SIGCIS 2015 Workshop

SIGCIS Workshop 2015: Infrastructures
Sunday, October 11, 2015 
Albuquerque, New Mexico
 
Deadline for submissions: June 30, 2015
 
The Special Interest Group for Computers, Information and Society (SIGCIS) welcomes submissions for our annual one-day scholarly workshop to be held on Sunday, October 11, 2015 in Albuquerque, New Mexico. This is immediately after the end of the regular annual meeting of our parent organization, the Society for the History of Technology, details of which are available from http://www.historyoftechnology.org/features/annual_meeting/.
 
Questions about the SIGCIS 2015 workshop should be addressed to Andrew Russell (Stevens Institute of Technology), who is serving as chair of the workshop organizing committee (e-mail: arussell@stevens.edu).
 
Workshop Theme: Infrastructures
Across academic, artistic, and popular domains, curiosity and concern over the information and computing infrastructures that sustain economic, cultural, and social interaction has never been more salient.  In contrast to the hype generated by the gadgetry of innovation prophets and venture capitalists, an emphasis on infrastructure highlights networks of labor and focuses on the human, material, and ecological cost and scale of information and computing technologies.  

Mahoney Prize

The Mahoney Prize recognizes an outstanding article in the history of computing and information technology, broadly conceived. The Mahoney Prize commemorates the late Princeton scholar Michael S. Mahoney, whose profound contributions to the history of computing came from his many articles and book chapters. The prize consists of a $500 award and a certificate. For the inaugural 2015 prize, articles published in the preceding three years (2012, 2013, and 2014) are eligible for nomination. The Mahoney Prize is awarded by the Special Interest Group in Computers, Information, and Society (SIGCIS) and is presented during the annual meeting of our parent group, the Society for the History of Technology.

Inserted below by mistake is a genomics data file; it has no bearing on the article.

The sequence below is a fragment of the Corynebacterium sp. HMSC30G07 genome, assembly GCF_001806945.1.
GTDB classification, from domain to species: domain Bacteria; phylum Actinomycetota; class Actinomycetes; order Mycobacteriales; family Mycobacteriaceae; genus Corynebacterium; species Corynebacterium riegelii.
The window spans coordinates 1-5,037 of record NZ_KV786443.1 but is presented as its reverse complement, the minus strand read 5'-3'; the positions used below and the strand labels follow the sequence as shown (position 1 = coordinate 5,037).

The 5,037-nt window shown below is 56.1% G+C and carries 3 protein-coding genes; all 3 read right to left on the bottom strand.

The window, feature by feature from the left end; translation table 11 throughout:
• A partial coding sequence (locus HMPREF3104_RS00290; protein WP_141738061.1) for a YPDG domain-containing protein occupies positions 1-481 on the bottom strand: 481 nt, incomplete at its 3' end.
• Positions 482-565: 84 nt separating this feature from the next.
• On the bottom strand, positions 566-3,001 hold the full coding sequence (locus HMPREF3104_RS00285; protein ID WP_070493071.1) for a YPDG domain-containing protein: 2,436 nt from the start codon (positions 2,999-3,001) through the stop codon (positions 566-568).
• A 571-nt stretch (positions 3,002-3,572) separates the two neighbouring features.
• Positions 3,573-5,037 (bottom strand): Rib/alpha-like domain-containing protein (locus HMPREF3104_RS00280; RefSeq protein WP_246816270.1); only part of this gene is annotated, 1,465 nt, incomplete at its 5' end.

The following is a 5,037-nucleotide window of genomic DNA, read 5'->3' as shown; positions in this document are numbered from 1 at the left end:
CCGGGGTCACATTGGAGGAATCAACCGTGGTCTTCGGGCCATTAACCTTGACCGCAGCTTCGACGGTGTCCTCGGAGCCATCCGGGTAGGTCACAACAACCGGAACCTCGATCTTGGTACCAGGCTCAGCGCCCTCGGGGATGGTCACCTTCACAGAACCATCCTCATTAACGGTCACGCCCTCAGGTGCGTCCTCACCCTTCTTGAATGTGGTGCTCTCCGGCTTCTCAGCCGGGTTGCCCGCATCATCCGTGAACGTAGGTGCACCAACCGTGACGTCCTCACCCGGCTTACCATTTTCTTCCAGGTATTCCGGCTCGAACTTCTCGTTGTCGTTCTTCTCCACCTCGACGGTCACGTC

The deadline for submission (electronic submissions preferred) to all three Prize Committee members is April 15, 2015 - please see below for their contact information. For more information, please contact the 2015 Mahoney Prize Committee Chair Prof. Jennifer Light, jslight@mit.edu.

Computer History Museum Prize

The Computer History Museum Prize is awarded to the author of an outstanding book in the history of computing broadly conceived, published during the prior three years. The prize of $1,000 is awarded by SIGCIS, the Special Interest Group for Computers, Information and Society. SIGCIS is part of the Society for the History of Technology. 

In 2012 the prize was endowed in perpetuity through a generous bequest from the estate of Paul Baran, a legendary computer innovator and entrepreneur best known for his work to develop and promote the packet switching approach on which modern networks are built. Baran was a longtime supporter of work on the history of information technology and named the prize to celebrate the contributions of the Computer History Museum to that field. 


2015 Call for Submission